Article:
Austin's Analysis

Pairing up Bishop and Cable — two time-travelers who are emblematic, at least in their earliest appearances, of the aesthetic of a certain time in superhero comics — is a no brainer. Yet while that connection likely was at least part of the motivation behind pairing them up in the second act and third acts of "X-Cutioner's Song", they've never really shared a story together, just the pair of them, until now. Unfortunately, after all that time, the end result isn't all that memorable. Bringing back Sinsear to serve as the villain of this story is appreciated, both from a "tap into the continuity of the series" perspective and because he, like the two protagonists, is a time-traveler. 

But Sinsear isn't the most compelling of villains, and while DeZago does his best to imbue the character with some gravitas as he makes his sacrifice, it's hard to muster much concern for this barely-more-than-a-one-off character who goes from "wants to kill Cable" to "willing to sacrifice himself" in the span of twenty odd pages. Worse, Bishop's presence is largely superfluous: we know there's connections between the characters, in-universe, thematically, and in the circumstances and influences informing their respective creations, but the story doesn't do anything with that knowledge. The guest star of this issue could be anyone, and it wouldn't really change. It wouldn't even be that hard to do this story without a guest star at all. Ultimately, Bishop is just there to give Cable someone to talk to, which really isn't the best execution of what is otherwise a team-up with some promising potential.

Next Issue

Black Tom attacks and Chris Bachalo goes nuts in Generation X #25!

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  1. It's always fun to see Dezago on a title, even if it usually is for a short run or a one-off. This could have been a really interesting exploration of possible timelines if given the room to do so. Unfortunately, Operation: Zero Tolerance has to happen so there isn't room for that story.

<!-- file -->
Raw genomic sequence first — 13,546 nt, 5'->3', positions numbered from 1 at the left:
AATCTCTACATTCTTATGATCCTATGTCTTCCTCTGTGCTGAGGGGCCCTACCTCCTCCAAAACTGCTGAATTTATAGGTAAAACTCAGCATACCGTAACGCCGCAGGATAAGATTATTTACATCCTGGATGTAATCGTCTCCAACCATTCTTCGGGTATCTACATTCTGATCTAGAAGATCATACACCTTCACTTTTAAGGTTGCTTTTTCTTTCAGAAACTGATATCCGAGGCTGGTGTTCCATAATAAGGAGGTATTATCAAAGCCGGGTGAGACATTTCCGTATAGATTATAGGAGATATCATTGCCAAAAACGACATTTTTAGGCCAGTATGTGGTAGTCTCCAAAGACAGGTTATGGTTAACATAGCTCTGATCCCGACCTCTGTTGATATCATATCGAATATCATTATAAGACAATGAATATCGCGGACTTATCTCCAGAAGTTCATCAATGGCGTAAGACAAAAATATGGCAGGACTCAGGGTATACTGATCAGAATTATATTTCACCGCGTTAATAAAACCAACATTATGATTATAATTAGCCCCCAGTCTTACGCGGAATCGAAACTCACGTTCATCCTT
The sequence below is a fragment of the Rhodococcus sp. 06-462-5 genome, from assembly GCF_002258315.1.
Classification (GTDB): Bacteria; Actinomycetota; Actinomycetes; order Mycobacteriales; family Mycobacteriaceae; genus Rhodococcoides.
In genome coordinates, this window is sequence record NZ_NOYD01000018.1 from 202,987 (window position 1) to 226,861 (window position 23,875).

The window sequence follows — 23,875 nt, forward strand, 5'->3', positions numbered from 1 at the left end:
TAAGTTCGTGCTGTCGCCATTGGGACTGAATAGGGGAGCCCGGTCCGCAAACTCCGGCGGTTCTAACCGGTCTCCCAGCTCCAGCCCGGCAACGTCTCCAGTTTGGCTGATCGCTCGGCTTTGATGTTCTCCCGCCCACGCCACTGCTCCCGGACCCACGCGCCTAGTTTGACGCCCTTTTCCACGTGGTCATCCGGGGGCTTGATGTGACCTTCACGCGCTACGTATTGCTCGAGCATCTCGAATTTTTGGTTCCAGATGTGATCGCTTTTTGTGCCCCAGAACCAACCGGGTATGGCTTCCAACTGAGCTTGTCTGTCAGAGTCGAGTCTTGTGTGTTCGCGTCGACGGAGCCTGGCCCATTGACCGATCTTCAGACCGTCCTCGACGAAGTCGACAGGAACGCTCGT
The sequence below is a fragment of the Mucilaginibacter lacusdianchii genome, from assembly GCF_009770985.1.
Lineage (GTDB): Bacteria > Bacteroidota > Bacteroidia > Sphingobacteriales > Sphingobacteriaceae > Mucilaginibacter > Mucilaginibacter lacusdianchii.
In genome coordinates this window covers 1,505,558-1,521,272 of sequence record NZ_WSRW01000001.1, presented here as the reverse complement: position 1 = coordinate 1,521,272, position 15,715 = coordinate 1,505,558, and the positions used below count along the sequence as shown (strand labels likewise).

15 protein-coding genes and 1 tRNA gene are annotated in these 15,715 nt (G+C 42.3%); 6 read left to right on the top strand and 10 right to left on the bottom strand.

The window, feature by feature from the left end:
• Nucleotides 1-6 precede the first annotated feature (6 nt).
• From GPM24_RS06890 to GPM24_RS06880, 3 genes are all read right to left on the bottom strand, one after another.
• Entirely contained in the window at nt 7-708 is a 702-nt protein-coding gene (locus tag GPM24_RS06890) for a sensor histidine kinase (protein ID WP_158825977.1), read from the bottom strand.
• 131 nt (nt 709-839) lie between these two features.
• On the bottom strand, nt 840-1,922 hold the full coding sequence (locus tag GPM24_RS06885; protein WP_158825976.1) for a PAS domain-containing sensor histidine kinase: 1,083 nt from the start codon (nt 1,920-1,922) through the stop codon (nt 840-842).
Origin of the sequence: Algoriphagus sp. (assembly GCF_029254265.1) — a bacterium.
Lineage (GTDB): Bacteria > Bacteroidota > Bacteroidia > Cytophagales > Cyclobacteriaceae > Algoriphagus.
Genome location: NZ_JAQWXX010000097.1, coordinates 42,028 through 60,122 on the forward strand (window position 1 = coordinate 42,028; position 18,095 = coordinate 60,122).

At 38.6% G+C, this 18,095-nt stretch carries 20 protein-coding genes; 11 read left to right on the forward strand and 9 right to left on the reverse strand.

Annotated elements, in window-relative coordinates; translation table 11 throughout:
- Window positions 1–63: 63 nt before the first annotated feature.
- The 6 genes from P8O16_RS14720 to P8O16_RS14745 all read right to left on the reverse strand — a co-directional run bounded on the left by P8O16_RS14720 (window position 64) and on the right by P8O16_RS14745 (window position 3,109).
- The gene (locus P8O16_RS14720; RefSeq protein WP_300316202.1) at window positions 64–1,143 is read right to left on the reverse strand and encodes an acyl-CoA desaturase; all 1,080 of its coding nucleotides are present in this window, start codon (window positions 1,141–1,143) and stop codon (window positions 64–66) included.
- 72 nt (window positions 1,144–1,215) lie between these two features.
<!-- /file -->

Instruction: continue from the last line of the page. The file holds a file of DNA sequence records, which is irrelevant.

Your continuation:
I'm not familiar with the interior artist and it's competent but strangely "blocky." It's not an artist I would have followed elsewhere.

  2. I really like this art. It's like Churchill but a little more Animated Series like and not as super muscular and Image-y. I'll have to go re read this issue.

  3. It’s amazing how much younger Cable’s gotten since New Mutants #100.

  4. "But Cable and Bishop tell him he needs to earn back his lost humanity, and in the ensuing fight, the time displacement core is damaged. As it starts absorbing energy, Cable worries that it will overload and wipe out all of reality."

    Oh god, so many questions. What does "earn back your humanity" mean? And stopping him from trying to help himself (how is that harmful to anyone?) seems like kind of a dick move. Also, why is it okay for Cable to keep a time displacement core if it has the potential to WIPE OUT ALL OF REALITY?!?!

    I feel like this wasn't very well thought out.

  5. Storm's assessment of her relationship with Rachel is interesting. Were they ever seen on-panel together once Rachel was written out of Uncanny X-men back in the day?

    1. I mean, they attended Cyclops and Phoenix wedding, but not interacted with each other.